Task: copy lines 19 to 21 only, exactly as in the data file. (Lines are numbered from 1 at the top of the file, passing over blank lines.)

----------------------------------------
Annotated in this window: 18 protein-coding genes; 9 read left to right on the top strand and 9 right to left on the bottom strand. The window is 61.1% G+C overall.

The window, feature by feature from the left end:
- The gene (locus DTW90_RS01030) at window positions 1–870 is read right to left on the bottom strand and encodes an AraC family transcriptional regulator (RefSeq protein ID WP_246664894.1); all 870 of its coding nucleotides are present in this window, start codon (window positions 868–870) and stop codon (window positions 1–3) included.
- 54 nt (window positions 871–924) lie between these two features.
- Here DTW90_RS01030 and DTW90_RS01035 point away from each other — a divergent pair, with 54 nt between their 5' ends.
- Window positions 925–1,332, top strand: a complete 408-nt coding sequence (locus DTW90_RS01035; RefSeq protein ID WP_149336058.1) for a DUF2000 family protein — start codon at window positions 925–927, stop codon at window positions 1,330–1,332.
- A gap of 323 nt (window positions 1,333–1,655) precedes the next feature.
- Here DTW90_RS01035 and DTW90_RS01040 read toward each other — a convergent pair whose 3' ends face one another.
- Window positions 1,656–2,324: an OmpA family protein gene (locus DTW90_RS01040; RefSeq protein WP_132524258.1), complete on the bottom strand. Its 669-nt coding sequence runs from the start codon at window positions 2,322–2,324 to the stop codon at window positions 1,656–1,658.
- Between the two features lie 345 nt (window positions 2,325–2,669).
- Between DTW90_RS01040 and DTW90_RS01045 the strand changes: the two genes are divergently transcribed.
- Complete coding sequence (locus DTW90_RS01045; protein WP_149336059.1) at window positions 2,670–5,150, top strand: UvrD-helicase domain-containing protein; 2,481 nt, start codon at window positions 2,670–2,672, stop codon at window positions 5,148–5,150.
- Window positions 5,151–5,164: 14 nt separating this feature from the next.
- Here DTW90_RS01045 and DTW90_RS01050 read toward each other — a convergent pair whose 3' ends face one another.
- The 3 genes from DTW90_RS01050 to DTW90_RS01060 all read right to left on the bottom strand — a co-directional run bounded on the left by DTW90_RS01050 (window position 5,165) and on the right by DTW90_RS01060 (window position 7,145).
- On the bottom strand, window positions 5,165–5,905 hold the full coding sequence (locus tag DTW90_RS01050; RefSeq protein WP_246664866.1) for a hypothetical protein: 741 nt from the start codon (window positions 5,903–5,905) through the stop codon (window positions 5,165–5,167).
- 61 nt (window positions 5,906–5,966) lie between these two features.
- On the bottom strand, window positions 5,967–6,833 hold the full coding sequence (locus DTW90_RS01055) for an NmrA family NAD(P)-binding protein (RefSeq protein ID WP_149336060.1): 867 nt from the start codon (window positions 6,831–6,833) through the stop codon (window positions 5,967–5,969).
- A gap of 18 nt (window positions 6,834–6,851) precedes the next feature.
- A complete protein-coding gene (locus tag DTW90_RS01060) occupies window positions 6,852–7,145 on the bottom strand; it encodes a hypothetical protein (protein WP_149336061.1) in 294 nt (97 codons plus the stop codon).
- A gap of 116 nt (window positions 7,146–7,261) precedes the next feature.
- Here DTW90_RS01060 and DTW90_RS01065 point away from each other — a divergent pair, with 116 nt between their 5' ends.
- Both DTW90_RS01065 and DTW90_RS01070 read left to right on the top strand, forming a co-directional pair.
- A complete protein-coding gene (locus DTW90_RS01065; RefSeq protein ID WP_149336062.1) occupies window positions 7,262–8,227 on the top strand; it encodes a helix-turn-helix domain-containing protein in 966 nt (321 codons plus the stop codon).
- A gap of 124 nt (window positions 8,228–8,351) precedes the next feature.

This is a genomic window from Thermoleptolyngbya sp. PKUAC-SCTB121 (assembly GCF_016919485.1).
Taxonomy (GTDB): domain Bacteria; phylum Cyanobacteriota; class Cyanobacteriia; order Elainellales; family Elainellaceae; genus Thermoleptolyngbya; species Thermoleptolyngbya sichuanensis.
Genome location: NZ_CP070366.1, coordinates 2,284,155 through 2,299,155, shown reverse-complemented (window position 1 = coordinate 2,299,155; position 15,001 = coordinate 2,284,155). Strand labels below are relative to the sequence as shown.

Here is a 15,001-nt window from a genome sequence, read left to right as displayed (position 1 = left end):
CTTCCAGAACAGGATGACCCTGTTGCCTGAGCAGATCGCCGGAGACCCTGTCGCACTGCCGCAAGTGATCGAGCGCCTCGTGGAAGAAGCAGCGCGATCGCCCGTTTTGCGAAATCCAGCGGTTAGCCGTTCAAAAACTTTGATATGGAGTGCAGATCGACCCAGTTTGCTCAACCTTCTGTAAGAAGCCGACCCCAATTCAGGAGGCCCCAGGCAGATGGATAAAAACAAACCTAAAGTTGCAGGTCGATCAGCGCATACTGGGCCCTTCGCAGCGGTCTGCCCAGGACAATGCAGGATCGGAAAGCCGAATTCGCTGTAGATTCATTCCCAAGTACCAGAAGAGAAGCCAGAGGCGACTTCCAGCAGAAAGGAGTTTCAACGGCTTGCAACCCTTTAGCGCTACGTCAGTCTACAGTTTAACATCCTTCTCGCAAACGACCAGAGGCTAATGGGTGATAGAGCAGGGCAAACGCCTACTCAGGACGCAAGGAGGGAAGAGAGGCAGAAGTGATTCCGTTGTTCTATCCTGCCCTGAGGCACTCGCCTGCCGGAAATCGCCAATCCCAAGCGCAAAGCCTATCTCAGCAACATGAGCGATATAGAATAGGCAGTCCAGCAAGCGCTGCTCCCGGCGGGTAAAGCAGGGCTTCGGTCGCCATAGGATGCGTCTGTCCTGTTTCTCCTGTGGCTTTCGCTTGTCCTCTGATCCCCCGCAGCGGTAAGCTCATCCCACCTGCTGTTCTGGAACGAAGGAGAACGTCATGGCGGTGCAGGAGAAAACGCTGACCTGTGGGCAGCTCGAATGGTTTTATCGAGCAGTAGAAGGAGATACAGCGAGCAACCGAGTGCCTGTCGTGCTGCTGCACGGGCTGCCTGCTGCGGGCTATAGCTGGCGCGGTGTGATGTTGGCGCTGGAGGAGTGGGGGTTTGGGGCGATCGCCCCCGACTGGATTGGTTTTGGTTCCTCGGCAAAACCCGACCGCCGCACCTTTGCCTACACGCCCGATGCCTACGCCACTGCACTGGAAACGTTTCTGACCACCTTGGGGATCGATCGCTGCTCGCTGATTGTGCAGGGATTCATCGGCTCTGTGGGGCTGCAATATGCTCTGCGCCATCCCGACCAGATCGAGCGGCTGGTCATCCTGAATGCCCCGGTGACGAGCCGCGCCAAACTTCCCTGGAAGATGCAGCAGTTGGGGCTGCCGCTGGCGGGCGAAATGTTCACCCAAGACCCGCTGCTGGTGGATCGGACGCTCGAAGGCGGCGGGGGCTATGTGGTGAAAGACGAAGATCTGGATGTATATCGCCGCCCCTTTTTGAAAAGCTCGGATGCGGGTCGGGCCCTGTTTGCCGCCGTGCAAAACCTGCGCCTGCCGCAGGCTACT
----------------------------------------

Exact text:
- A gap of 18 nt (window positions 6,834–6,851) precedes the next feature.
- A complete protein-coding gene (locus tag DTW90_RS01060) occupies window positions 6,852–7,145 on the bottom strand; it encodes a hypothetical protein (protein WP_149336061.1) in 294 nt (97 codons plus the stop codon).
- A gap of 116 nt (window positions 7,146–7,261) precedes the next feature.